Sunday, 20 October 2013

The Battle of Trafalgar: The Logbook of the Euryalus, 20th October 1805

I recently had the opportunity to view the logbook of Frederick Ruckert, Master of the Euryalus, which is held in the Lloyds Collection in London.  So I decided that for this year's Trafalgar tribute posts, I would post the entries from the log that cover the Battle of Trafalgar. 

The Euryalus was a 36-gun frigate commanded by Captain Henry Blackwood.  Nelson had his small frigate squadron stationed outside Cadiz to keep an eye on the combined French and Spanish fleet sheltering within, and they used a chain of signals to keep in constant communication with him so he could keep the bulk of his fleet out of sight of the enemy.  So as soon as the enemy began to move to sea, Nelson knew about it.  Nelson had missed the French more than once during his career because a lack of frigates, which he called his 'eyes'.  But this time, they would not be able to escape him.

Frigates were too small to take part in major fleet actions against ships with 74 guns or more, but they played a role in boarding surrendered ships, towing disabled ships out of action and, crucially, passing along signals.  As such, the Euryalus observed much of the battle and so her logbook reads as an interesting first-hand overview of it.  

Captain Henry Blackwood of the Euryalus

The Log of the Euryalus: Sunday, 20th October 1805

A.M. - Saw another blue light to windward.  At 1.30 sprang up a breeze from the SW.  Tacked and made sail to the NW.  At 4. tacked in 30 fathoms; two ships in sight to windward.  Sirius in company.  At daylight observed nine of the enemies' ships, under sail off Cadiz Harbour, and 4 at anchor, Naiad in sight south, Sirius in company.  Fresh breezes and cloudy.  Observed the enemy's ships in the harbour getting under way.  22 of the English fleet in sight from the mast head.  At 7.30, a strange sail NW.  The Sirius made sail in chase.  At 7.50, saw the Sirius boarding a chase which proved to be an American ship.  At 8.20, perceived a line-of-battle ship with a brig in tow steering with all sail direct for the enemy within a very near distance.  Made the private signal to her and proved to be H.M.S. Agamemnon.  Made the signal to the Agamemnon for the enemy NE.  Repeated it with many guns before it was noticed.  She then hauled to the wind on the starboard tack, having a heavy brig in tow which she did not cast off.  At 8.35, the Sirius got her boat back from the American ship and she made all sail on the larboard tack.  Saw the van ship of the enemy endeavouring to get up with the Sirius, and a line-of-battle ship firing at her, then bearing from us NE by E, 2 or 3 miles.  At 8.50, thirty-four ships of the enemy in sight.  At 9, St. Sebastian E 1/2 S, about 4 leagues.  At 9.10, pointed out by signal the bearings of the Commander-in-Chief to the Agamemnon, and made telegraph signals to her that thirty-four of the enemy were out, and to make all sail and repeat signals between me and the Admiral, and that the enemy's ships were much scattered, and directed Sir Edward Berry to fire every 10 minutes with the preceding signal; but she still stood on SE with the brig in tow until we lost sight of her.  At 9.30, strong breezes.  In 2nd reef of the topsails.  At 9.45, observed a number of the enemy's ships wearing and standing towards Cadiz.  At 10, strong breezes and thick weather with rain.  Lost sight of the enemy's ships.  At 11, up mainsail, down jib.  At noon the wind more moderate, but very heavy rain and thick weather.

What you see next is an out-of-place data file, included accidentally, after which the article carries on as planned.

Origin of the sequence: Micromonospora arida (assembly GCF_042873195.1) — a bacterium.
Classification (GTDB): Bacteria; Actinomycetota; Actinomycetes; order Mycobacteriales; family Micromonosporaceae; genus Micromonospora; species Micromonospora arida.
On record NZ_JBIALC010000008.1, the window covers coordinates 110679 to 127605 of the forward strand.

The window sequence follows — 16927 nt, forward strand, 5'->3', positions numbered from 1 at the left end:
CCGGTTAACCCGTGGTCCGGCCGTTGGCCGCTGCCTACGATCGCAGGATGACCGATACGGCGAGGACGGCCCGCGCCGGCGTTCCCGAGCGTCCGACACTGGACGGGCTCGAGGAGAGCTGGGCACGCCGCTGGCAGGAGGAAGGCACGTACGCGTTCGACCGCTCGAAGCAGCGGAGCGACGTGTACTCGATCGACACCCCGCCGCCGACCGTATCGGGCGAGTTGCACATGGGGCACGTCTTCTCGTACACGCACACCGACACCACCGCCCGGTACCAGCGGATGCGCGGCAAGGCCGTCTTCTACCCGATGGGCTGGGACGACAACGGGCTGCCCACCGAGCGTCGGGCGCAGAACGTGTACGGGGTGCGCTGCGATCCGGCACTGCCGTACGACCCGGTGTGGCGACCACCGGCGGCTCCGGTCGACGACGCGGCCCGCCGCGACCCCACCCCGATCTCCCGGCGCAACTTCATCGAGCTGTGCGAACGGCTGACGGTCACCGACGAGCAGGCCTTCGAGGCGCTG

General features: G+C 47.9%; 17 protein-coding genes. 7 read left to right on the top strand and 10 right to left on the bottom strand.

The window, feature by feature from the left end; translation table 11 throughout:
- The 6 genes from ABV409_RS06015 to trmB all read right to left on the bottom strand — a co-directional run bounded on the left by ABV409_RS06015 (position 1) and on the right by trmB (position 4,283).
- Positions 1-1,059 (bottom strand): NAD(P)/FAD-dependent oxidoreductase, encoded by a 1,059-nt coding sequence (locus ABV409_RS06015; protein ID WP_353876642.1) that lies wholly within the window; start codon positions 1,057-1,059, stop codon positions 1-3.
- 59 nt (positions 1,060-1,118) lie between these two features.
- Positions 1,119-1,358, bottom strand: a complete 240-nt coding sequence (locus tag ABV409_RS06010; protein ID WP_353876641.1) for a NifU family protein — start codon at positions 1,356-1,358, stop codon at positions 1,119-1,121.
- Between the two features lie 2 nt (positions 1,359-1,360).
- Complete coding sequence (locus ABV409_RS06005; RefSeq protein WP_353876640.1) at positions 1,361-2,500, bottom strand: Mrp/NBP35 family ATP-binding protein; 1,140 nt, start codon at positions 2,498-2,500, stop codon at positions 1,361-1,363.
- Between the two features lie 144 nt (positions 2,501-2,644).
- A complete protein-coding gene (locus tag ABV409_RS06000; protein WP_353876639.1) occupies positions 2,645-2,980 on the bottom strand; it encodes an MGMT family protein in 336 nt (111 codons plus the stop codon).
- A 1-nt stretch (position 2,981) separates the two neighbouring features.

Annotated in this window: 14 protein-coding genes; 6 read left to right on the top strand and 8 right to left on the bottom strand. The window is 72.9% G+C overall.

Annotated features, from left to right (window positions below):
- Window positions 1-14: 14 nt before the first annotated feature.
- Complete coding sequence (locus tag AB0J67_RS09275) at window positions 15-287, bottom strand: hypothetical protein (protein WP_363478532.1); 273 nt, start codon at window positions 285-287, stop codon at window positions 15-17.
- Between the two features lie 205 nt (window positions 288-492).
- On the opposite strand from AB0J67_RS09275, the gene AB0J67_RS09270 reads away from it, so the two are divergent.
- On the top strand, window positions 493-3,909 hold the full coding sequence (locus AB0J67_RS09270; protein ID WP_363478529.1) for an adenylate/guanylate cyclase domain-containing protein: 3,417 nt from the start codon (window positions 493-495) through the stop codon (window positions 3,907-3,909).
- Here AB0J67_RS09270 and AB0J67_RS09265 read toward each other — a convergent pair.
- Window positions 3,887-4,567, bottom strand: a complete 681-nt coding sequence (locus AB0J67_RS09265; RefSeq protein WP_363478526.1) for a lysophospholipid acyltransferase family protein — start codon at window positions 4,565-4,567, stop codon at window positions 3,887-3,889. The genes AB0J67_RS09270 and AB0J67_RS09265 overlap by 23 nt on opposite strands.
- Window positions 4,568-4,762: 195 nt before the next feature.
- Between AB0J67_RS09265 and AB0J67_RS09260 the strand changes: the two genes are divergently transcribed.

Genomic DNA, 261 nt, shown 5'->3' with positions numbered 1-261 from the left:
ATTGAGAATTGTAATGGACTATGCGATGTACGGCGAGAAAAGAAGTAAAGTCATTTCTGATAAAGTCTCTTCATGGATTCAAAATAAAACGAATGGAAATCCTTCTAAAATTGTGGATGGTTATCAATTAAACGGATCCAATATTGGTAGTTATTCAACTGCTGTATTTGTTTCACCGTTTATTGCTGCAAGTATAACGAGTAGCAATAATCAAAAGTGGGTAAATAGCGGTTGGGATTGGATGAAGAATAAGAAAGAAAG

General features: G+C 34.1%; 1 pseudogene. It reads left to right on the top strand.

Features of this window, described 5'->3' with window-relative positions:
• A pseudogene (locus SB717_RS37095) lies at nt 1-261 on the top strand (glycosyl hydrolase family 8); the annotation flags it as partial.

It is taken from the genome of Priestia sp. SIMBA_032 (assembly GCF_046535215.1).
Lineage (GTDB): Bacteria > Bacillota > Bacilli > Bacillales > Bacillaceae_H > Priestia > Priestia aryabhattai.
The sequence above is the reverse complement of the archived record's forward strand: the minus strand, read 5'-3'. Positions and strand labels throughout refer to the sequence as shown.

P.M. - Heavy rain and thick weather.  At 12.30, the weather clearing up a little, saw the enemy to leeward under low sail on the larboard tack; being close wore ship, reefed topsails and made all possible sail to look out for the English fleet in the SSW.  Still keeping sight of the enemy.  At 1, more moderate; out reefs, set topgallant sails.  Saw the Sirius to leeward of us and recalled her.  At 2, saw the English fleet in the SSW, standing to the westward.  At 2.10, made a telegraph message to the Sirius, 'I am going to the Admiral, but will return before night.'  At 3, exchanged ship's numbers with the fleet.  At 3.20, made the telegraph message, 'The enemy seems determined to push to the westward, with numeral pendant 30 N by E,' which the Admiral answered.  Saw an English line-of-battle ship to leeward of the fleet with her main topmast down.  At 4, wore ship and stood to the northward.  At 4.40, the English fleet wore.  Enemy's fleet on the larboard tack to the northward.  Up mainsail, crossed the royal yards.  At 5.20, observed some of the enemy's look-out ships reconnoitring us; tacked ship.  At 5.40, answered the Admiral's signal, 'I rely on your keeping sight of the enemy.'  At 6, ditto weather.  Victory and fleet to the southward.  Enemy's fleet and Sirius N by E.  Made several lights and burnt false fires to show the enemy's position to Lord Nelson and the fleet.  At 8.30, wore ship.  At 9.50, wore ship.  Up mainsail and kept upon the enemy's weather beam, about 2 or 3 miles.  Made and shortened sail occasionally.  Fired guns and burned false fires as necessary.  At 12, moderate breezes.  The body of the enemy's fleet SE by S about 3 miles, and the light of the English fleet to the southward and westward 5 or 6 miles.

 More to come..


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